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Discussion Starter #1
Did they actually screw them in to the dash with sheet metal screws and [some with] spacers? Or just the dash pad?

I'm going to mount one in my '65 soon.
 

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They did it into the dash, through the dash pad.

I did not want to screw up my dash pad so I made a Z bracket that connects to the bottom of my tach and goes under the radio/defroster grill and connects to the dash there. It works and looks great. I did bend the bottom edge of the grill a little bit to allow the Z bracket to go under it, but it looks fine from the top. My speaker is long gone so I routed the wires through there as well.
 

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the '66 Shelby's were moved thru their assembly line very fast . Four times as many '66's were produced vs. the '65's. Shelby specific parts like the tach were slapped on very quickly. There was the inevitable variable between cars, and ongoing changes as the model year progressed.

For these reasons, there is no one right angle or placement for the tach. Put it where it's angled toward the driver slightly and you can't be wrong.

Here are a couple of photos of my '66 Shelby Mustang GT-350 with the original: dash, dash pad, tach, and tack screws:





Z
 

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Wow! this site is completely jacked beyond all recondition!
 

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ha ha. . there you have it, my eyes, and mind are shot ! But the subject says “... ‘How did Shelby American Mount Tach's in '66 Models? ???

Z
 

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ha ha. . there you have it, my eyes, and mind are shot ! But the subject says “... ‘How did Shelby American Mount Tach's in '66 Models? ???

Z
Yea! Go figure! A 1966 Shelby gage pod is technically available but I have no idea what that has to do with a 1965. It did remind me to call Speed Hut and order an American made Tachometer and oil pressure gauge for the ABS or fiberglass version, I own both, of the 1965 gauge pod. For when I autocross in 2022? Sigh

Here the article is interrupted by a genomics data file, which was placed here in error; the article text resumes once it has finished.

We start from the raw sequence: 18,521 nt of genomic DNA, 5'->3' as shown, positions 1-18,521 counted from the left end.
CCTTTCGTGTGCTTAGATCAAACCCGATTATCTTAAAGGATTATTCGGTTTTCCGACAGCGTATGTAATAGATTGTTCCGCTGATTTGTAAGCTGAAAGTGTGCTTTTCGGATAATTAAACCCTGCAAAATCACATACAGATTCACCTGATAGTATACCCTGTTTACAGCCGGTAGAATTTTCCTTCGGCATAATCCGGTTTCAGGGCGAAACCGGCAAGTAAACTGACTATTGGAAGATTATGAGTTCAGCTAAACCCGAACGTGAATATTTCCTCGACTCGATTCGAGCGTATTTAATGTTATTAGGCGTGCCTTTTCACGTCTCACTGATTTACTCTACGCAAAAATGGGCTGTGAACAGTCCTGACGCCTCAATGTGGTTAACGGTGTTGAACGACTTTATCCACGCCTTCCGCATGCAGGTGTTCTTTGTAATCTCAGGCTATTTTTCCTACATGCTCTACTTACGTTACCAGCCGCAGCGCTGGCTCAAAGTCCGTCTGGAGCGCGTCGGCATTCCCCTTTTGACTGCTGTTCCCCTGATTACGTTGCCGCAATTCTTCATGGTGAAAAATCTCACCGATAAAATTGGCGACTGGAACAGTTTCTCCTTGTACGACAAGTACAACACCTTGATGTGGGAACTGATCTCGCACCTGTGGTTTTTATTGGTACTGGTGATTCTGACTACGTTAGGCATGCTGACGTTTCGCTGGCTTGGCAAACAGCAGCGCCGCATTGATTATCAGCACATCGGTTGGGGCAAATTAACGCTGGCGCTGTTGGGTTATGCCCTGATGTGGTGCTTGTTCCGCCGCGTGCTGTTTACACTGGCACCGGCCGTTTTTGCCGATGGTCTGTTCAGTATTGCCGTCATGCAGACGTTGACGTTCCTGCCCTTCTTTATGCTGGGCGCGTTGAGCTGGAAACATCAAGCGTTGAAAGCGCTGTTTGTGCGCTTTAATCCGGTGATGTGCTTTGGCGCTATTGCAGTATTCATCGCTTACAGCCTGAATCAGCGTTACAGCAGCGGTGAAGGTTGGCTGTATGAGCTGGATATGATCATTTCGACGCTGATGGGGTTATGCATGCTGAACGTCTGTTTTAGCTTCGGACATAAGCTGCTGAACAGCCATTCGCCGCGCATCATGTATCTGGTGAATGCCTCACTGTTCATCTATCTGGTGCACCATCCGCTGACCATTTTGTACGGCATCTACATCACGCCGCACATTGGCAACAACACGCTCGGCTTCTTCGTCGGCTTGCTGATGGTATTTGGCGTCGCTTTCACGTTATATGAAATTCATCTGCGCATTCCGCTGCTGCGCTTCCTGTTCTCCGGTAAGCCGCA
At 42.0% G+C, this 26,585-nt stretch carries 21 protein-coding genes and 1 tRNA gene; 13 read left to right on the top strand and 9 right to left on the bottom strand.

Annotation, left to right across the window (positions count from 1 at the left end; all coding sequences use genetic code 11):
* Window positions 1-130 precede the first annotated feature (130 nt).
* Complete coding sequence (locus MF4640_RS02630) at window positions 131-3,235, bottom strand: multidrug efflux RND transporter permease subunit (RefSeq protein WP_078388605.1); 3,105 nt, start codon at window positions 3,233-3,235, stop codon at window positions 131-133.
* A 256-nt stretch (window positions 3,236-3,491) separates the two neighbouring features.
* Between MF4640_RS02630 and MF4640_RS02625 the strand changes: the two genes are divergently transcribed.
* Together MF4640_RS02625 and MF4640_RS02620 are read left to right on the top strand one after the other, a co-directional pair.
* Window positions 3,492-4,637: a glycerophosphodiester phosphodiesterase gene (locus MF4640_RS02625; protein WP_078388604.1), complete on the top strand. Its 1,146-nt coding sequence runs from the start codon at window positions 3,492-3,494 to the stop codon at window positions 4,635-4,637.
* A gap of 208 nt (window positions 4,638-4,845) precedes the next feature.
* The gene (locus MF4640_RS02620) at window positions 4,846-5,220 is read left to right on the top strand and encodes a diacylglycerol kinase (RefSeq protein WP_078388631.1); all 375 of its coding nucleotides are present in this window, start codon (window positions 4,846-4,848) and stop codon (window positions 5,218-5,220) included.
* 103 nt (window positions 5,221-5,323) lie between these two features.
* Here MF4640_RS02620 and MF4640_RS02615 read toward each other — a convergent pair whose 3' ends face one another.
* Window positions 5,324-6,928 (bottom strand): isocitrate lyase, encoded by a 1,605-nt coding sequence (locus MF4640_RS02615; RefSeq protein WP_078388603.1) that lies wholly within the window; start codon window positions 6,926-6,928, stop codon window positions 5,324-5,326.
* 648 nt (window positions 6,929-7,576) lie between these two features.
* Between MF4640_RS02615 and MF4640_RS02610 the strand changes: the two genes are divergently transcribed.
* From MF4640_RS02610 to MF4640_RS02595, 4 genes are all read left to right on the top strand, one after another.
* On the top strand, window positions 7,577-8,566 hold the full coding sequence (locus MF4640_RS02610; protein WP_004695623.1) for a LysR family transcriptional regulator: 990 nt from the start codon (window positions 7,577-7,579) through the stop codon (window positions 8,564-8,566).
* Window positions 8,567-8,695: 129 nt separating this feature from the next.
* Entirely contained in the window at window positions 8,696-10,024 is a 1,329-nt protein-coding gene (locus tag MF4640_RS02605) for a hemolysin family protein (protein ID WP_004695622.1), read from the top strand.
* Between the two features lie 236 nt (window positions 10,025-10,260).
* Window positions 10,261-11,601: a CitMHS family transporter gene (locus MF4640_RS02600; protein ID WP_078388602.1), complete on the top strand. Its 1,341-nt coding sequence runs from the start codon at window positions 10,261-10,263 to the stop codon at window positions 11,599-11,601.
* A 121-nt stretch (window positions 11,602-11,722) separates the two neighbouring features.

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the '66 Shelby's were moved thru their assembly line very fast . Four times as many '66's were produced vs. the '65's. Shelby specific parts like the tach were slapped on very quickly. There was the inevitable variable between cars, and ongoing changes as the model year progressed.

For these reasons, there is no one right angle or placement for the tach. Put it where it's angled toward the driver slightly and you can't be wrong.

Here are a couple of photos of my '66 Shelby Mustang GT-350 with the original: dash, dash pad, tach, and tack screws:





Z
Do you have more pictures of the Shelby?
 

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Did they actually screw them in to the dash with sheet metal screws and [some with] spacers? Or just the dash pad?

I'm going to mount one in my '65 soon.
Yes, there were a couple of sheetmetal screws, and a short piece of steel tube, probably conduit, to keep the bracket from crushing the dash pad.
 

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I caught the 66 title and the 65 car and just figured the OP liked the 66 look better as I do.
 

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Discussion Starter #12
I found a vintage working Faria tach on eBay for an excellent price. [and on a recent post I asked and confirmed how to wire it in...easy and perfect!] I also found a Faria cup on eBay and snatched that rare gem up.

SO, I'm going to install like they did in '66, not like they did in '65. I like the look.

Thank you @22GT @66coupe289 for your valuable replies!
 

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Here are a couple pictures of mine. I did take the mounting bracket that was arched for a steering column and stuck it in a bench vise to flatten it out.

751961
751962
 
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I installed my tach with the left front (closest to driver) dash vent screw instead of making a hole in the pad
 
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